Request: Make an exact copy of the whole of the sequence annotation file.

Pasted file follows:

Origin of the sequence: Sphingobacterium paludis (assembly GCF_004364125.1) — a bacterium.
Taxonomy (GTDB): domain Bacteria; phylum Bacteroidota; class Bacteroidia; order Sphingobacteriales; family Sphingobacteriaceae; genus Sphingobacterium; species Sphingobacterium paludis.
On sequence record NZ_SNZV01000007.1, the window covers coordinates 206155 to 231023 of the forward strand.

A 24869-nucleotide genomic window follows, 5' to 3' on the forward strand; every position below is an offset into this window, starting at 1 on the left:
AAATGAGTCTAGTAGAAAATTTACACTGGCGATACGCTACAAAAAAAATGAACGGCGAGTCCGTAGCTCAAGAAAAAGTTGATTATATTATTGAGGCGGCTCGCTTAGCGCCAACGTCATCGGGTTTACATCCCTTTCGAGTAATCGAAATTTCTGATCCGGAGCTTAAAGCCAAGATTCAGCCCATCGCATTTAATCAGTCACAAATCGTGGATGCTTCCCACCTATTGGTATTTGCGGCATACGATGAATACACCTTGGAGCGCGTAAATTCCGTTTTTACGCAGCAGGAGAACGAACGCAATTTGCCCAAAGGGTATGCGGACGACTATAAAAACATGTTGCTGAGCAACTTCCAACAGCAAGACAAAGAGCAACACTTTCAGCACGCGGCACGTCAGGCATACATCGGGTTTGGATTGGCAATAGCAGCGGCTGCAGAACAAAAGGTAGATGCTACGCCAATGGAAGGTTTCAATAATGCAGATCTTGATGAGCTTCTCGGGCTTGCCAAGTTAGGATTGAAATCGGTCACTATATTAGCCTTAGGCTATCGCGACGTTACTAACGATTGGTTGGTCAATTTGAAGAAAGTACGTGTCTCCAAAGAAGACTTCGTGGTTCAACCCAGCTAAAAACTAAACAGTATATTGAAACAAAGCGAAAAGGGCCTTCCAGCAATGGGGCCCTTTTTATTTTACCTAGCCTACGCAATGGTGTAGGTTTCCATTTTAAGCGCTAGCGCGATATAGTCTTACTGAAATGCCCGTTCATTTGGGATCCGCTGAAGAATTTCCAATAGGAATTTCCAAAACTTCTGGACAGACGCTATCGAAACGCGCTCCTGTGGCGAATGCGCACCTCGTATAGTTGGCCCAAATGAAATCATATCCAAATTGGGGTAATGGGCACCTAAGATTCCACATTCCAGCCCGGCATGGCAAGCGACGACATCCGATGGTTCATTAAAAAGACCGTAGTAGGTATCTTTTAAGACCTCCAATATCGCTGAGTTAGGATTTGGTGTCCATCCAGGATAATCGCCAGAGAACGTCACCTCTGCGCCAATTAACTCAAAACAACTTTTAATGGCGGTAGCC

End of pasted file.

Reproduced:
Origin of the sequence: Sphingobacterium paludis (assembly GCF_004364125.1) — a bacterium.
Taxonomy (GTDB): domain Bacteria; phylum Bacteroidota; class Bacteroidia; order Sphingobacteriales; family Sphingobacteriaceae; genus Sphingobacterium; species Sphingobacterium paludis.
On sequence record NZ_SNZV01000007.1, the window covers coordinates 206155 to 231023 of the forward strand.

A 24869-nucleotide genomic window follows, 5' to 3' on the forward strand; every position below is an offset into this window, starting at 1 on the left:
AAATGAGTCTAGTAGAAAATTTACACTGGCGATACGCTACAAAAAAAATGAACGGCGAGTCCGTAGCTCAAGAAAAAGTTGATTATATTATTGAGGCGGCTCGCTTAGCGCCAACGTCATCGGGTTTACATCCCTTTCGAGTAATCGAAATTTCTGATCCGGAGCTTAAAGCCAAGATTCAGCCCATCGCATTTAATCAGTCACAAATCGTGGATGCTTCCCACCTATTGGTATTTGCGGCATACGATGAATACACCTTGGAGCGCGTAAATTCCGTTTTTACGCAGCAGGAGAACGAACGCAATTTGCCCAAAGGGTATGCGGACGACTATAAAAACATGTTGCTGAGCAACTTCCAACAGCAAGACAAAGAGCAACACTTTCAGCACGCGGCACGTCAGGCATACATCGGGTTTGGATTGGCAATAGCAGCGGCTGCAGAACAAAAGGTAGATGCTACGCCAATGGAAGGTTTCAATAATGCAGATCTTGATGAGCTTCTCGGGCTTGCCAAGTTAGGATTGAAATCGGTCACTATATTAGCCTTAGGCTATCGCGACGTTACTAACGATTGGTTGGTCAATTTGAAGAAAGTACGTGTCTCCAAAGAAGACTTCGTGGTTCAACCCAGCTAAAAACTAAACAGTATATTGAAACAAAGCGAAAAGGGCCTTCCAGCAATGGGGCCCTTTTTATTTTACCTAGCCTACGCAATGGTGTAGGTTTCCATTTTAAGCGCTAGCGCGATATAGTCTTACTGAAATGCCCGTTCATTTGGGATCCGCTGAAGAATTTCCAATAGGAATTTCCAAAACTTCTGGACAGACGCTATCGAAACGCGCTCCTGTGGCGAATGCGCACCTCGTATAGTTGGCCCAAATGAAATCATATCCAAATTGGGGTAATGGGCACCTAAGATTCCACATTCCAGCCCGGCATGGCAAGCGACGACATCCGATGGTTCATTAAAAAGACCGTAGTAGGTATCTTTTAAGACCTCCAATATCGCTGAGTTAGGATTTGGTGTCCATCCAGGATAATCGCCAGAGAACGTCACCTCTGCGCCAATTAACTCAAAACAACTTTTAATGGCGGTAGCC